On Saturday, February 11 the Twitter handle @CNN (CNN News) posted a link to a news article regarding San Francisco’s decision to offer free community college to all residents starting in the fall of 2017. San Francisco will be the first U.S. city to make this choice and it has many residents in uproar, considering that the tuition costs will be paid for by property taxes equaling more than $5 million. CNN news writer Katie Lobosco reports that this tax is called the “real estate transfer tax” and it was increased in 2016 for both commercial and residential properties, an increase that was approved by voters in November of 2016.

The real estate transfer tax begins at 2.25% and goes as high as 3% for properties with an estimated worth exceeding $25 million. The tax is expected to bring in an average

. . .read more
Published February 06, 2017 |
How to Take Control of Your Community College Education
The opportunities you take in community college will help to shape the rest of your life, so don't be a passive observer! Take control of your community college education.

Each year, millions of students graduate from high school and move on to higher education. While 4-year colleges and universities may be the more traditional option, community college works for many students. If you are thinking about enrolling in community college, take the time to learn about this option from every angle.

In this article, you will learn about the pros and cons of community college to help you make your choice. If you do decide that community college is right for you, you’ll also receive tips for taking control of your community college education so you can graduate with the best chance for success upon entering the “real world”.

Is Community College Right for You?

If you think that community college could be the right choice for you, you would be wise to learn about the pros and cons of making this choice. Community college is an excellent alternative to four-year colleges and universities, but it isn’t the right decision for everyone. Here is a list of advantages that may be associated with community college:

  • Many community colleges offer smaller class sizes which could mean more personalized attention and instruction from your teachers.
  • Community college is generally much less expensive than traditional 4-year schools, especially if you continue to live at home.
  • Many community colleges offer online classes and night classes, making it a more practical option for people who are working full-time or who have a family.
  • You may be able to complete your core classes at a fraction of the cost and then
. . .read more
Published February 06, 2017 |
Do You Need to Take the GRE for Community College Applications?
No matter where you choose to go to college you'll have to take some kind of standardized test. The GRE is often required for graduate programs, but it may also benefit your community college application.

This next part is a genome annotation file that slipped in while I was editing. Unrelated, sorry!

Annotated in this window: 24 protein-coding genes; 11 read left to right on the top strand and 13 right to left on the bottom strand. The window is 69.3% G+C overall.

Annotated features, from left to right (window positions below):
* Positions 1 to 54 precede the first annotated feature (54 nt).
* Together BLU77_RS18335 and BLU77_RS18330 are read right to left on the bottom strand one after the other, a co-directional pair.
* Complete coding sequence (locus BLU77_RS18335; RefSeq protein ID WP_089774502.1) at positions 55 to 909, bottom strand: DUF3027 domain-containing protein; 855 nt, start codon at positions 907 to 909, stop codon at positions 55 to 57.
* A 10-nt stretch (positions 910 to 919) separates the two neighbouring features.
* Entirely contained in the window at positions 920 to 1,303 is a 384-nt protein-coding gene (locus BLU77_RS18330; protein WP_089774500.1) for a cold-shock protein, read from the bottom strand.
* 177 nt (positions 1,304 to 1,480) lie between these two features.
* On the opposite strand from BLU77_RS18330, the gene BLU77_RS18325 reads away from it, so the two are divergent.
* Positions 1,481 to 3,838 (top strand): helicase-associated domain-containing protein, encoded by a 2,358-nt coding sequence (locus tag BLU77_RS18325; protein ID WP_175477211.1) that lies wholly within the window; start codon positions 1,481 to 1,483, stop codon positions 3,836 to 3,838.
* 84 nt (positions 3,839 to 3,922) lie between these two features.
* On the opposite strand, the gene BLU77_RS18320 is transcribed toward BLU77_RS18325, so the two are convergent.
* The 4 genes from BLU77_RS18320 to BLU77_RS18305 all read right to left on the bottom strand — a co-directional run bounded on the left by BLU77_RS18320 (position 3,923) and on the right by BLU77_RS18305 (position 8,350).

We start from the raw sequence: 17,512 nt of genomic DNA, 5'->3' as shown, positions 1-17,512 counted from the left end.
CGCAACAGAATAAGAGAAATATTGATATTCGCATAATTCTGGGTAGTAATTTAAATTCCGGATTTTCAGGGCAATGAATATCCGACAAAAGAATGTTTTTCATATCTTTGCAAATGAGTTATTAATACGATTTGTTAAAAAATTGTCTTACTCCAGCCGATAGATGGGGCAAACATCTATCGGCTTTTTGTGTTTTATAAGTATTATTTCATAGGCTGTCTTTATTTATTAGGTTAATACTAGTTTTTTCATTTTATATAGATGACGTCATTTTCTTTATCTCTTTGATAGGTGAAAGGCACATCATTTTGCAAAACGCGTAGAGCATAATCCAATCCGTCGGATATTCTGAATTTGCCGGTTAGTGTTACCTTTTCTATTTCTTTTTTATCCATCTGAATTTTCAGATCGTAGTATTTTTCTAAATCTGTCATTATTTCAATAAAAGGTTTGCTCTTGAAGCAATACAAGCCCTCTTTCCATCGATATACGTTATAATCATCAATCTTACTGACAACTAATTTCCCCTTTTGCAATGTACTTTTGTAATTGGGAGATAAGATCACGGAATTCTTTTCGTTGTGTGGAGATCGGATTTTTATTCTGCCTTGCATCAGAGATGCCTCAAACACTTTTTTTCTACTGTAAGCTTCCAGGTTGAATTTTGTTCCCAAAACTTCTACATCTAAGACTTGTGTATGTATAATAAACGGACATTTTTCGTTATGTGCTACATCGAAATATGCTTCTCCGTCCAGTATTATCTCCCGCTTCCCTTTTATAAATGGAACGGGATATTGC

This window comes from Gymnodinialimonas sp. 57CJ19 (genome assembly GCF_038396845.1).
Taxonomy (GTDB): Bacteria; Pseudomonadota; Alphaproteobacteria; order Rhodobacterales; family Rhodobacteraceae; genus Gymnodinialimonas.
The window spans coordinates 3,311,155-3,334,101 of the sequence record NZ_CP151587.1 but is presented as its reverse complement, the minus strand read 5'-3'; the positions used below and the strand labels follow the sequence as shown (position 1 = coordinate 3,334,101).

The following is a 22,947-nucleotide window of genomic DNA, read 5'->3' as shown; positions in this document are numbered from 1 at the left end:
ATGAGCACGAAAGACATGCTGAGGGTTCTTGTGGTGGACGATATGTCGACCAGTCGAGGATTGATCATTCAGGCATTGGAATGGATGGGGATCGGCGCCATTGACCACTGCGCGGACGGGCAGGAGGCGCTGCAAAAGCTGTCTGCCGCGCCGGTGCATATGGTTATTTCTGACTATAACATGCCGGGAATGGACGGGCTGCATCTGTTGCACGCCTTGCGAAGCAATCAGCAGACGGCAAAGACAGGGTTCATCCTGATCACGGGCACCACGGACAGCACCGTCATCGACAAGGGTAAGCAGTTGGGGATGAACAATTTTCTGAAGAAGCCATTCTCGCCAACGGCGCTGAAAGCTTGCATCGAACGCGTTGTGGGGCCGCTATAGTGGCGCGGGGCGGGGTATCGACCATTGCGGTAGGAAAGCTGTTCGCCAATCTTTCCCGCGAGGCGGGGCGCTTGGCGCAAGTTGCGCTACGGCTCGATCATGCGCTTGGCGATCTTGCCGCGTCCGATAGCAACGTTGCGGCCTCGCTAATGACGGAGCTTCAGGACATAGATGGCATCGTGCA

If you are a student in high school, you have probably taken your fair share of standardized tests. Some school districts rely on standardized testing more than others and there is a great deal of debate about the pros and cons. No matter how you feel about the subject personally, you must be practical and accept the reality that you probably won’t get into college without taking some kind of test.

Most colleges and universities require either the SAT or the ACT – sometimes both. But there is another standardized test out there that you may need to think about – the GRE. In this article, you will learn what the GRE is, when you might need it, and how to prepare yourself so that you can get the highest score possible for your application.

What is the GRE?

The GRE is the Graduate Record Exam and it is the test that is most commonly required for graduate school admission – hence the name. Similar to the ACT and the SAT, the GRE is divided into three main sections: analytical writing, verbal, and quantitative. The analytic writing section comes first and, to complete this section, you must read a paragraph about a general issue and then respond in writing. Those who score the test look for evidence of sound reasoning skills and the ability to provide examples to support your views – you have 30 minutes to complete this portion of the test.

After the analytical writing section comes the verbal section –

. . .read more
View Pages:<<Prev  1 2 3 4 5 6 7 8 9 10  Next>>
Recent Articles
May 20, 2017
Corrosion technology is one of the hottest new industries community colleges are training for. Currently, only a handful of schools offer a program, but the field is open for new graduates.
May 20, 2017
A recent report revealed that many California community college students take twice as long to get an associate’s degree as is normally required. While community college is less expensive than attending a four-year institution, students who drag out their degree programs lose much of that savings in additional tuition, fees, textbooks, and lost wages. In this article, we examine the reasons why some students take so long to graduate.
May 20, 2017
We take a look at the latest annual college rankings from Washington Monthly, which provide a list of the top community colleges in the country as well as four-year schools.